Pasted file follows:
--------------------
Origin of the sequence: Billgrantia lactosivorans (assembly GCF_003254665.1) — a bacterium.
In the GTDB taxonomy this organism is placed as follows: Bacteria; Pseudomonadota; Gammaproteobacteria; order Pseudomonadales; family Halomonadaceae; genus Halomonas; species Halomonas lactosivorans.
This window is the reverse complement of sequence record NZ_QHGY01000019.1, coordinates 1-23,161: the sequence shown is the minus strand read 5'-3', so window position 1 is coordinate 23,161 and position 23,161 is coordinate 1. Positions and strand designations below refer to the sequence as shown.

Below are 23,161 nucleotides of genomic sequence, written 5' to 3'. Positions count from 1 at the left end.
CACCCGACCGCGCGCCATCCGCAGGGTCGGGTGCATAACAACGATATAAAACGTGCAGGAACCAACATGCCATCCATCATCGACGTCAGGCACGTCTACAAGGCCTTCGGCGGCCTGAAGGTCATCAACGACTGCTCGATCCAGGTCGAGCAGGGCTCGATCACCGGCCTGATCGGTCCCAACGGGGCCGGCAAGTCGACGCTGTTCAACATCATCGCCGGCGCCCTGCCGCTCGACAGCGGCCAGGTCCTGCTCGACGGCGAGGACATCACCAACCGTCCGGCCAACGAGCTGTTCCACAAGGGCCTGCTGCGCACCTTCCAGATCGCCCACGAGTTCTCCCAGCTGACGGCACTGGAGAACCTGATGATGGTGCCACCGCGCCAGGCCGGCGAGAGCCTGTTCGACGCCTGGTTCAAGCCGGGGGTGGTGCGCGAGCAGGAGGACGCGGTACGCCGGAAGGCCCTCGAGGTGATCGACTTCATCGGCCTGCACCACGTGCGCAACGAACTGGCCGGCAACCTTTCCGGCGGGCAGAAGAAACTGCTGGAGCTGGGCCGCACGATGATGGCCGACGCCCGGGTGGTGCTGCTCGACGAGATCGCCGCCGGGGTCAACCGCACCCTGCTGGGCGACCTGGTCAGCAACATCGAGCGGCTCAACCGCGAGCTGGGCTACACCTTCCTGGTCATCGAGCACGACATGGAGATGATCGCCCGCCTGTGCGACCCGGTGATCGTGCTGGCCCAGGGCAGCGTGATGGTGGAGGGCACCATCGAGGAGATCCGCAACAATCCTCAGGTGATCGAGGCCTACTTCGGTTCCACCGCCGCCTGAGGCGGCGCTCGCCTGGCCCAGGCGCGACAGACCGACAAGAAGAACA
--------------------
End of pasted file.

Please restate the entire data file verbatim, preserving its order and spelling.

Origin of the sequence: Billgrantia lactosivorans (assembly GCF_003254665.1) — a bacterium.
In the GTDB taxonomy this organism is placed as follows: Bacteria; Pseudomonadota; Gammaproteobacteria; order Pseudomonadales; family Halomonadaceae; genus Halomonas; species Halomonas lactosivorans.
This window is the reverse complement of sequence record NZ_QHGY01000019.1, coordinates 1-23,161: the sequence shown is the minus strand read 5'-3', so window position 1 is coordinate 23,161 and position 23,161 is coordinate 1. Positions and strand designations below refer to the sequence as shown.

Below are 23,161 nucleotides of genomic sequence, written 5' to 3'. Positions count from 1 at the left end.
CACCCGACCGCGCGCCATCCGCAGGGTCGGGTGCATAACAACGATATAAAACGTGCAGGAACCAACATGCCATCCATCATCGACGTCAGGCACGTCTACAAGGCCTTCGGCGGCCTGAAGGTCATCAACGACTGCTCGATCCAGGTCGAGCAGGGCTCGATCACCGGCCTGATCGGTCCCAACGGGGCCGGCAAGTCGACGCTGTTCAACATCATCGCCGGCGCCCTGCCGCTCGACAGCGGCCAGGTCCTGCTCGACGGCGAGGACATCACCAACCGTCCGGCCAACGAGCTGTTCCACAAGGGCCTGCTGCGCACCTTCCAGATCGCCCACGAGTTCTCCCAGCTGACGGCACTGGAGAACCTGATGATGGTGCCACCGCGCCAGGCCGGCGAGAGCCTGTTCGACGCCTGGTTCAAGCCGGGGGTGGTGCGCGAGCAGGAGGACGCGGTACGCCGGAAGGCCCTCGAGGTGATCGACTTCATCGGCCTGCACCACGTGCGCAACGAACTGGCCGGCAACCTTTCCGGCGGGCAGAAGAAACTGCTGGAGCTGGGCCGCACGATGATGGCCGACGCCCGGGTGGTGCTGCTCGACGAGATCGCCGCCGGGGTCAACCGCACCCTGCTGGGCGACCTGGTCAGCAACATCGAGCGGCTCAACCGCGAGCTGGGCTACACCTTCCTGGTCATCGAGCACGACATGGAGATGATCGCCCGCCTGTGCGACCCGGTGATCGTGCTGGCCCAGGGCAGCGTGATGGTGGAGGGCACCATCGAGGAGATCCGCAACAATCCTCAGGTGATCGAGGCCTACTTCGGTTCCACCGCCGCCTGAGGCGGCGCTCGCCTGGCCCAGGCGCGACAGACCGACAAGAAGAACA